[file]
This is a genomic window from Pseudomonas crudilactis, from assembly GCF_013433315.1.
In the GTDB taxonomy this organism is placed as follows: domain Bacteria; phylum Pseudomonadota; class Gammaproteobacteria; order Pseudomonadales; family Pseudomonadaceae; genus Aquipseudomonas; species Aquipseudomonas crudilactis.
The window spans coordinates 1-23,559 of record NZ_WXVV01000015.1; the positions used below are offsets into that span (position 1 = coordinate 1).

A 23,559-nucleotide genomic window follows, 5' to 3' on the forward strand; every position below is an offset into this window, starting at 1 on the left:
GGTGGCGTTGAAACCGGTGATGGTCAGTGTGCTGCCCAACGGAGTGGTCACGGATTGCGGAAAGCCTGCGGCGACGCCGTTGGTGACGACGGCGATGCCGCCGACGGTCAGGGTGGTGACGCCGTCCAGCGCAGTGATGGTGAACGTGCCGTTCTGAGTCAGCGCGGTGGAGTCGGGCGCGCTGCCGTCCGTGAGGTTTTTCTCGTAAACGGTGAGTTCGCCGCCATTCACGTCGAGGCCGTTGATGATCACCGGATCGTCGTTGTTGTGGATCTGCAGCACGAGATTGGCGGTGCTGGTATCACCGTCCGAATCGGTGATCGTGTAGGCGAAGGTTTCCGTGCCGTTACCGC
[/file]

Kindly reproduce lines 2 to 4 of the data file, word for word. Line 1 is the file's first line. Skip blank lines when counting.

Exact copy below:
In the GTDB taxonomy this organism is placed as follows: domain Bacteria; phylum Pseudomonadota; class Gammaproteobacteria; order Pseudomonadales; family Pseudomonadaceae; genus Aquipseudomonas; species Aquipseudomonas crudilactis.
The window spans coordinates 1-23,559 of record NZ_WXVV01000015.1; the positions used below are offsets into that span (position 1 = coordinate 1).

A 23,559-nucleotide genomic window follows, 5' to 3' on the forward strand; every position below is an offset into this window, starting at 1 on the left: